A Christian Philosophical Examination of the Picture of Evil in the Writings of J. R. R. Tolkien

Dissertation, Southwestern Baptist Theological Seminary (1983)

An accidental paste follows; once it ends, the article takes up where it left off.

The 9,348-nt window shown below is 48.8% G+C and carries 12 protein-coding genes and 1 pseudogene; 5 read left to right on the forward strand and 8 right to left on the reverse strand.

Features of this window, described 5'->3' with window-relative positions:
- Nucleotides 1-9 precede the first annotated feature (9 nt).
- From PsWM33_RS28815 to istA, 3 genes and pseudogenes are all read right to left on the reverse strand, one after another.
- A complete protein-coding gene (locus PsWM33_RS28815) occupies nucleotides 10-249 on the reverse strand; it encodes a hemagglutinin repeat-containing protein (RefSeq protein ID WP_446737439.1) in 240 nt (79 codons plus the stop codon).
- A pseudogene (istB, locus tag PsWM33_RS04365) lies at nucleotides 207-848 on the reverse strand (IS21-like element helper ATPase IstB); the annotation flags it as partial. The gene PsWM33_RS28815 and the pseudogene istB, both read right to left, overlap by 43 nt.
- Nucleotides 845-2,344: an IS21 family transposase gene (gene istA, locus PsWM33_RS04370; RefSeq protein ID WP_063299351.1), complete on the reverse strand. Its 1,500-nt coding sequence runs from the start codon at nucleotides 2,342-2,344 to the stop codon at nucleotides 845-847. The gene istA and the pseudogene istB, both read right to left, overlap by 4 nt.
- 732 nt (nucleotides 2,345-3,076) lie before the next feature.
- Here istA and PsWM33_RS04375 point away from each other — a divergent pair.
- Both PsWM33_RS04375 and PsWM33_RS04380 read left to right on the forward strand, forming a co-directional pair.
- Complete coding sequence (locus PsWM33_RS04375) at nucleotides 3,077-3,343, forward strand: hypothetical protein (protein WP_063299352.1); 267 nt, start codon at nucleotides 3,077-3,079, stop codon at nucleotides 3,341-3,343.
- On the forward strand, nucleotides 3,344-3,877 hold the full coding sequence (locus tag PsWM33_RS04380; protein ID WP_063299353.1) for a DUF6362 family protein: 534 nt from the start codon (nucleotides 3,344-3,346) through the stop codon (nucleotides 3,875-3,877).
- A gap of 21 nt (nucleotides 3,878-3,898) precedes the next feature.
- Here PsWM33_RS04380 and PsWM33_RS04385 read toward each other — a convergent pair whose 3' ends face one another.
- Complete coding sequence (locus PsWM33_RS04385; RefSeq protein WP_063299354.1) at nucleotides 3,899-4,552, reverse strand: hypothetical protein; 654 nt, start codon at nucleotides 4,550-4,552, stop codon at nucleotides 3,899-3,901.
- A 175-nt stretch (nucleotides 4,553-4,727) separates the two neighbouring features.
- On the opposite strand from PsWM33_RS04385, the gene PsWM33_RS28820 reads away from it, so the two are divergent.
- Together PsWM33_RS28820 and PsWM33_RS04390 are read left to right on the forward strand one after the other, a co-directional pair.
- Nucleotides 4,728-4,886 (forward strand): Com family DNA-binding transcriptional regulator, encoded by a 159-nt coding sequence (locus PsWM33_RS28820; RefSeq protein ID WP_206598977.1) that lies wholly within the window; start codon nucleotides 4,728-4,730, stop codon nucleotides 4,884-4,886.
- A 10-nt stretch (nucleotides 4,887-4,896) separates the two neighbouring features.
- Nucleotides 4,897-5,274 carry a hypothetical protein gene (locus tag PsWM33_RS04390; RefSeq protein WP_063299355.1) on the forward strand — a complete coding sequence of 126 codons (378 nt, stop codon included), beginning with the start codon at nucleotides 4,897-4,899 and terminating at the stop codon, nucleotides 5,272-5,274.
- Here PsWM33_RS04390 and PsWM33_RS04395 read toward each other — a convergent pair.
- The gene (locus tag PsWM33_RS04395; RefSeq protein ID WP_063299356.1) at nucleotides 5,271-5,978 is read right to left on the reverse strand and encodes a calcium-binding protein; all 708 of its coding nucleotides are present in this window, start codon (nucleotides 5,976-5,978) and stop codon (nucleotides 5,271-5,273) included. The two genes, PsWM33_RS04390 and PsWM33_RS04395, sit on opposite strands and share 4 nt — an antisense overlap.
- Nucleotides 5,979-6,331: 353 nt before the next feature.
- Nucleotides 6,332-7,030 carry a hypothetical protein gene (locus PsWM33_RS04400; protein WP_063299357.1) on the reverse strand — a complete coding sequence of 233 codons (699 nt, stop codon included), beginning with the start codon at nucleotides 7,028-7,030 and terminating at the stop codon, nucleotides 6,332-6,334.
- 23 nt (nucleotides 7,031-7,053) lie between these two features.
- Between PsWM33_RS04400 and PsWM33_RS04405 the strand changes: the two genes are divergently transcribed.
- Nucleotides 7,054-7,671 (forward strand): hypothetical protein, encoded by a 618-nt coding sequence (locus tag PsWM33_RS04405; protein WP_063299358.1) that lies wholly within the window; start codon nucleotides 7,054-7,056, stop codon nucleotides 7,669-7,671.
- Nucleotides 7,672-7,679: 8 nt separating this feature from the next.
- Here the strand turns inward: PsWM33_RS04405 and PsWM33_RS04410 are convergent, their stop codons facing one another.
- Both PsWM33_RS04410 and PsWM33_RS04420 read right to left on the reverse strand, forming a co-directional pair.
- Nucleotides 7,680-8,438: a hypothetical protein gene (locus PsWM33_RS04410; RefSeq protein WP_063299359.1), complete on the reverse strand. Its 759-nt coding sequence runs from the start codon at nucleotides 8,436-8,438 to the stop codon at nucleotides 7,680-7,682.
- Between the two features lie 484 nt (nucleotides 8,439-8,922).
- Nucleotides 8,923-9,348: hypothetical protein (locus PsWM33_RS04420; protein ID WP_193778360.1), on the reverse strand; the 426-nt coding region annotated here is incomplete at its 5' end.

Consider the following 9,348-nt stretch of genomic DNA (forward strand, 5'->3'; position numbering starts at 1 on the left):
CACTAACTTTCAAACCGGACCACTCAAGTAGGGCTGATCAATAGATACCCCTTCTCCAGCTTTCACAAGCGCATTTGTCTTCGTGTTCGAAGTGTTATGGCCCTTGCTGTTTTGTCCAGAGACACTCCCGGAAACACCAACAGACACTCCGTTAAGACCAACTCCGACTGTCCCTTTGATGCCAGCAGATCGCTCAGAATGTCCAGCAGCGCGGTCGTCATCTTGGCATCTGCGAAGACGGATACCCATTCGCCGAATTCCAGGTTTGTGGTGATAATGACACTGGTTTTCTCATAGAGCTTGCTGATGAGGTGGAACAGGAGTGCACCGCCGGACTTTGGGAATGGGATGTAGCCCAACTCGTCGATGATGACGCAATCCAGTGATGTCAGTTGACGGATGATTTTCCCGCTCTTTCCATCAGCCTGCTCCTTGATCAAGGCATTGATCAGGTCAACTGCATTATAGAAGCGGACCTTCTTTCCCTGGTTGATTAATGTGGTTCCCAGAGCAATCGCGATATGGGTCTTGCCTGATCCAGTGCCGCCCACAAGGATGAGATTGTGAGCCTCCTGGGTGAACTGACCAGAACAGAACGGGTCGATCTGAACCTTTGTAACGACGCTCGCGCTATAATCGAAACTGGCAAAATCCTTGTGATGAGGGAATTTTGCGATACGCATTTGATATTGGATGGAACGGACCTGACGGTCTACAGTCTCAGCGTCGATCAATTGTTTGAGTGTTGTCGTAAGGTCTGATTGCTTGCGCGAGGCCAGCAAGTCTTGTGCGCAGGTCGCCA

The Christian religious underpinnings of the writings of J. R. R. Tolkien make his works especially rewarding to theological study. The thesis of this dissertation is that the picture of evil presented in Tolkien's novels is consistent with classical Christian understandings. In particular, this dissertation seeks to establish that Tolkien's aesthetic literary presentation of evil can best be described as a mythic portrayal of the Augustinian classical Christian view of evil. ;There are several identifiable aspects of the Augustinian picture of evil. These include an "aesthetic" view of evil which sees evil as being, from the ultimate standpoint of the divine, necessary to a completely good universe. Further, the Augustinian conception relies on a "free-will defense" for theodicy and for an explanation of the origin of evil. Finally, the Augustinian view of evil characteristically understands evil to be privatio boni. ;Chapter I of this dissertation is a biographical, cultural, and interpretive orientation to J. R. R. Tolkien, historical influence on his work, and interpretive approaches to his writings. Chapter II examines the aesthetic of fairy story which guides Tolkien's work. Principal areas of content in this section include Tolkien's conception of the relation of fairy tale and myth, his view of the function of fairy story, and his perspective on the relation of fairy story and Christian truth. ;Chapter III describes the myth of the origin of evil as portrayed in The Silmarillion, highlighting Tolkien's emphasis on the doctrine of the Fall and his reliance on a free-will explanation of the origin of evil. Chapter IV delineates the nature of evil as dramatized in The Lord of the Rings. Attention is focused on elements of Tolkien's myth which demonstrate a privatio boni motif in depicting the nature of evil. ;Chapter V surveys the nature of the good, including the moral qualities of the good characters in Tolkien's novels, the importance of free-will in the defeat of evil, the role of providence in the history of Tolkien's mythical world, and the nature of eschatology in the novels. Chapter VI summarizes the arguments pertaining to the thesis of this dissertation, assessing their cumulative strength and offering a critical evaluation of Tolkien's aesthetic picture of evil
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